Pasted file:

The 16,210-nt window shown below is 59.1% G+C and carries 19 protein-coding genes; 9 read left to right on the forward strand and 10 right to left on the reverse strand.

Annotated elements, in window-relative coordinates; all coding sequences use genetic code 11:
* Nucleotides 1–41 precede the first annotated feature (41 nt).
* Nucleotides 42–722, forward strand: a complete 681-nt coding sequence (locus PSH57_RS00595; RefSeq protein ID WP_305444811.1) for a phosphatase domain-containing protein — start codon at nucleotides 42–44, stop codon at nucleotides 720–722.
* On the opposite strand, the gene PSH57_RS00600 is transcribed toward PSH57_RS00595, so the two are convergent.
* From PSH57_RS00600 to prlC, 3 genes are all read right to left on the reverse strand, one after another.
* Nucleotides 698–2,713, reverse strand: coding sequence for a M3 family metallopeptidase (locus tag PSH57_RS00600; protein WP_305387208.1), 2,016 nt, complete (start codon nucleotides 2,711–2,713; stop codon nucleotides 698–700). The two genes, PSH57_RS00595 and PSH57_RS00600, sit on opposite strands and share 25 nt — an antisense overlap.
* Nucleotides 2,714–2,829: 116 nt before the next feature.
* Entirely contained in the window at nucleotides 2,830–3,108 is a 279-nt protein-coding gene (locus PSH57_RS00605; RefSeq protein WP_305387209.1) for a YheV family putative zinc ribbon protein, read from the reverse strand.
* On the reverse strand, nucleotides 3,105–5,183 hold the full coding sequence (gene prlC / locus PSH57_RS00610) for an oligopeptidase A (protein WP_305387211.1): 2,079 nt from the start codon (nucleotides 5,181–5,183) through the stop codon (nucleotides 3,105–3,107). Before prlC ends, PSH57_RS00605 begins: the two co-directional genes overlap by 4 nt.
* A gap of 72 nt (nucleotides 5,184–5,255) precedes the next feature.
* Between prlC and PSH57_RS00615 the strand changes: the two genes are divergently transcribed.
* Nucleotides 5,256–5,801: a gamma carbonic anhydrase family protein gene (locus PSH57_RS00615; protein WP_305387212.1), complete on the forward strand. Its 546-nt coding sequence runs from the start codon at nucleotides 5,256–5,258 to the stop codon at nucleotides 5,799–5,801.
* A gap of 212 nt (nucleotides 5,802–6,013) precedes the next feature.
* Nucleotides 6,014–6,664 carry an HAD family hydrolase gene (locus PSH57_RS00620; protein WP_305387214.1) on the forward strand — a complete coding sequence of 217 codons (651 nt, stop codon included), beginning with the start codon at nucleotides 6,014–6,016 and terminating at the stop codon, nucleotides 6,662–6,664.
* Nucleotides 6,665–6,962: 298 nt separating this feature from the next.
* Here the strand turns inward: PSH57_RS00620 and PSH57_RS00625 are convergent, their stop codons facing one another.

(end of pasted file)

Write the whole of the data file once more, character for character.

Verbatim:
The 16,210-nt window shown below is 59.1% G+C and carries 19 protein-coding genes; 9 read left to right on the forward strand and 10 right to left on the reverse strand.

Annotated elements, in window-relative coordinates; all coding sequences use genetic code 11:
* Nucleotides 1–41 precede the first annotated feature (41 nt).
* Nucleotides 42–722, forward strand: a complete 681-nt coding sequence (locus PSH57_RS00595; RefSeq protein ID WP_305444811.1) for a phosphatase domain-containing protein — start codon at nucleotides 42–44, stop codon at nucleotides 720–722.
* On the opposite strand, the gene PSH57_RS00600 is transcribed toward PSH57_RS00595, so the two are convergent.
* From PSH57_RS00600 to prlC, 3 genes are all read right to left on the reverse strand, one after another.
* Nucleotides 698–2,713, reverse strand: coding sequence for a M3 family metallopeptidase (locus tag PSH57_RS00600; protein WP_305387208.1), 2,016 nt, complete (start codon nucleotides 2,711–2,713; stop codon nucleotides 698–700). The two genes, PSH57_RS00595 and PSH57_RS00600, sit on opposite strands and share 25 nt — an antisense overlap.
* Nucleotides 2,714–2,829: 116 nt before the next feature.
* Entirely contained in the window at nucleotides 2,830–3,108 is a 279-nt protein-coding gene (locus PSH57_RS00605; RefSeq protein WP_305387209.1) for a YheV family putative zinc ribbon protein, read from the reverse strand.
* On the reverse strand, nucleotides 3,105–5,183 hold the full coding sequence (gene prlC / locus PSH57_RS00610) for an oligopeptidase A (protein WP_305387211.1): 2,079 nt from the start codon (nucleotides 5,181–5,183) through the stop codon (nucleotides 3,105–3,107). Before prlC ends, PSH57_RS00605 begins: the two co-directional genes overlap by 4 nt.
* A gap of 72 nt (nucleotides 5,184–5,255) precedes the next feature.
* Between prlC and PSH57_RS00615 the strand changes: the two genes are divergently transcribed.
* Nucleotides 5,256–5,801: a gamma carbonic anhydrase family protein gene (locus PSH57_RS00615; protein WP_305387212.1), complete on the forward strand. Its 546-nt coding sequence runs from the start codon at nucleotides 5,256–5,258 to the stop codon at nucleotides 5,799–5,801.
* A gap of 212 nt (nucleotides 5,802–6,013) precedes the next feature.
* Nucleotides 6,014–6,664 carry an HAD family hydrolase gene (locus PSH57_RS00620; protein WP_305387214.1) on the forward strand — a complete coding sequence of 217 codons (651 nt, stop codon included), beginning with the start codon at nucleotides 6,014–6,016 and terminating at the stop codon, nucleotides 6,662–6,664.
* Nucleotides 6,665–6,962: 298 nt separating this feature from the next.
* Here the strand turns inward: PSH57_RS00620 and PSH57_RS00625 are convergent, their stop codons facing one another.